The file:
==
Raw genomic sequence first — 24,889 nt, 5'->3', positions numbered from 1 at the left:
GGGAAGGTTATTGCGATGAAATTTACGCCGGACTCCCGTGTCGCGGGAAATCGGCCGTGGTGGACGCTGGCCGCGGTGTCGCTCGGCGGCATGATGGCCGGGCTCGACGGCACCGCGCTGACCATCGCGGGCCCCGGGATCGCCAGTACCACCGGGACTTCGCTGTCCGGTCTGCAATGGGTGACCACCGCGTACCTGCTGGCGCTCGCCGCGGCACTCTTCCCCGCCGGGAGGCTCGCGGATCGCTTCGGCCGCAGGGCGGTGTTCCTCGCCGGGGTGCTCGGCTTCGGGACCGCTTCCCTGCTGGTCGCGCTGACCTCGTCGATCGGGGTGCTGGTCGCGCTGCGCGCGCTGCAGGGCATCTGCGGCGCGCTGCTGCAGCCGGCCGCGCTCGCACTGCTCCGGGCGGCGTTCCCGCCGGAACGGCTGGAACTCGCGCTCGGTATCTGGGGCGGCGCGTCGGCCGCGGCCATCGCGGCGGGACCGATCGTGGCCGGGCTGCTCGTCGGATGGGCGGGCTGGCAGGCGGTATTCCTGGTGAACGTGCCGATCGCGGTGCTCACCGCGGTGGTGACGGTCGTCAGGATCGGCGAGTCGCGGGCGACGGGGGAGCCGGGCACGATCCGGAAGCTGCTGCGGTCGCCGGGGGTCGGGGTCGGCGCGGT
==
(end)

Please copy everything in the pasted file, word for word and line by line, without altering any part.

Raw genomic sequence first — 24,889 nt, 5'->3', positions numbered from 1 at the left:
GGGAAGGTTATTGCGATGAAATTTACGCCGGACTCCCGTGTCGCGGGAAATCGGCCGTGGTGGACGCTGGCCGCGGTGTCGCTCGGCGGCATGATGGCCGGGCTCGACGGCACCGCGCTGACCATCGCGGGCCCCGGGATCGCCAGTACCACCGGGACTTCGCTGTCCGGTCTGCAATGGGTGACCACCGCGTACCTGCTGGCGCTCGCCGCGGCACTCTTCCCCGCCGGGAGGCTCGCGGATCGCTTCGGCCGCAGGGCGGTGTTCCTCGCCGGGGTGCTCGGCTTCGGGACCGCTTCCCTGCTGGTCGCGCTGACCTCGTCGATCGGGGTGCTGGTCGCGCTGCGCGCGCTGCAGGGCATCTGCGGCGCGCTGCTGCAGCCGGCCGCGCTCGCACTGCTCCGGGCGGCGTTCCCGCCGGAACGGCTGGAACTCGCGCTCGGTATCTGGGGCGGCGCGTCGGCCGCGGCCATCGCGGCGGGACCGATCGTGGCCGGGCTGCTCGTCGGATGGGCGGGCTGGCAGGCGGTATTCCTGGTGAACGTGCCGATCGCGGTGCTCACCGCGGTGGTGACGGTCGTCAGGATCGGCGAGTCGCGGGCGACGGGGGAGCCGGGCACGATCCGGAAGCTGCTGCGGTCGCCGGGGGTCGGGGTCGGCGCGGT